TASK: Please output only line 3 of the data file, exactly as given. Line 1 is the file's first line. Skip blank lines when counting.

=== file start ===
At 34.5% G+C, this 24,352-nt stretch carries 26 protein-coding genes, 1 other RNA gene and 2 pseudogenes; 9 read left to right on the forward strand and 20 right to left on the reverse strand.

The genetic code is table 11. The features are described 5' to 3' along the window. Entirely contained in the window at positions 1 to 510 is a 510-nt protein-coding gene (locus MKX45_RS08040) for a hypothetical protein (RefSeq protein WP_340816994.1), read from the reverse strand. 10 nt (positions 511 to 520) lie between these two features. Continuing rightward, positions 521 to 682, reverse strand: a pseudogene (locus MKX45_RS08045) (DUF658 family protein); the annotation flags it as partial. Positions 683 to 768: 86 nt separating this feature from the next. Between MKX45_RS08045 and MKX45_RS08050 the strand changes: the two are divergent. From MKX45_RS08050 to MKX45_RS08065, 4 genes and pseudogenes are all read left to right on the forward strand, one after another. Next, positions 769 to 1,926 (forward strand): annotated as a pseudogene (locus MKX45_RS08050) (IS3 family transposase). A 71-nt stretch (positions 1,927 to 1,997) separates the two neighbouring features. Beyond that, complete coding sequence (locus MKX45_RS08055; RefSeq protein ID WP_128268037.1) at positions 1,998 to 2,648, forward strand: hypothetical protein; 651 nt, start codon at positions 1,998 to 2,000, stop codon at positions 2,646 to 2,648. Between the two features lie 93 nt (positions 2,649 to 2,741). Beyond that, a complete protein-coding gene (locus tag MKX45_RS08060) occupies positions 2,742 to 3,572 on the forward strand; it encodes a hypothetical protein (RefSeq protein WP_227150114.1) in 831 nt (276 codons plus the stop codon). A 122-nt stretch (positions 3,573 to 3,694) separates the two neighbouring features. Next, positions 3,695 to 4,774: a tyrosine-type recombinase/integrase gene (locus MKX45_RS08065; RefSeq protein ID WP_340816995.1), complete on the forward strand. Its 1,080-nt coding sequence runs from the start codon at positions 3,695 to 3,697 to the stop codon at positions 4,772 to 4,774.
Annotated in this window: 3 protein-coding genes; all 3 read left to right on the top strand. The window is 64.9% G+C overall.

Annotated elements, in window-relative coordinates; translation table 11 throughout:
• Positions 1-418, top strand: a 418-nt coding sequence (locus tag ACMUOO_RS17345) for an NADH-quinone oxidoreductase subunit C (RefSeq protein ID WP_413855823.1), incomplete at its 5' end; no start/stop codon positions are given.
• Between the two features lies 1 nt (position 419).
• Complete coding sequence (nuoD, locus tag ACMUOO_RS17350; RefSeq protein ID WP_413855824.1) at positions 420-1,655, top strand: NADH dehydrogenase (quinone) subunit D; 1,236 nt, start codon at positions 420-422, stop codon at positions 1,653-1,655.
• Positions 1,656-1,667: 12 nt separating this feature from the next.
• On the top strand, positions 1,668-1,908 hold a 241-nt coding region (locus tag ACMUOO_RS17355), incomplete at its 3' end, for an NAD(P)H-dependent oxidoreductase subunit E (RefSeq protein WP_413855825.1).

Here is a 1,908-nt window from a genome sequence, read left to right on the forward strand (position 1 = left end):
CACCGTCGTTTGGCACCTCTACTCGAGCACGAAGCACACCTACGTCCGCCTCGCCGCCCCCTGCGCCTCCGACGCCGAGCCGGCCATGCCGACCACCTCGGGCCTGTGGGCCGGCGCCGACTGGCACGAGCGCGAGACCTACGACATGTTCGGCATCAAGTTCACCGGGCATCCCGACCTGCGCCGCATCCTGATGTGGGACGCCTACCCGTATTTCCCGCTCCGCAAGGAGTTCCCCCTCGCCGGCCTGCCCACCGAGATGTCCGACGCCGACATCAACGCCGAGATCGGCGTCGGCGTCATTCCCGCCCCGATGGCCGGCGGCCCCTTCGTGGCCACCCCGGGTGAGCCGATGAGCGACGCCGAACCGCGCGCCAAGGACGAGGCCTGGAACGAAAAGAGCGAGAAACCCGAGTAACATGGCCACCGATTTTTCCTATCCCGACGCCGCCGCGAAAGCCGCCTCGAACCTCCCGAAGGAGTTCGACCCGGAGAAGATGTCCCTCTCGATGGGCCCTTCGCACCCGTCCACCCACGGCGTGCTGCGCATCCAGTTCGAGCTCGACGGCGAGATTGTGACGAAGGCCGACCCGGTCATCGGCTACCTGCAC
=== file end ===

Annotated in this window: 3 protein-coding genes; all 3 read left to right on the top strand. The window is 64.9% G+C overall.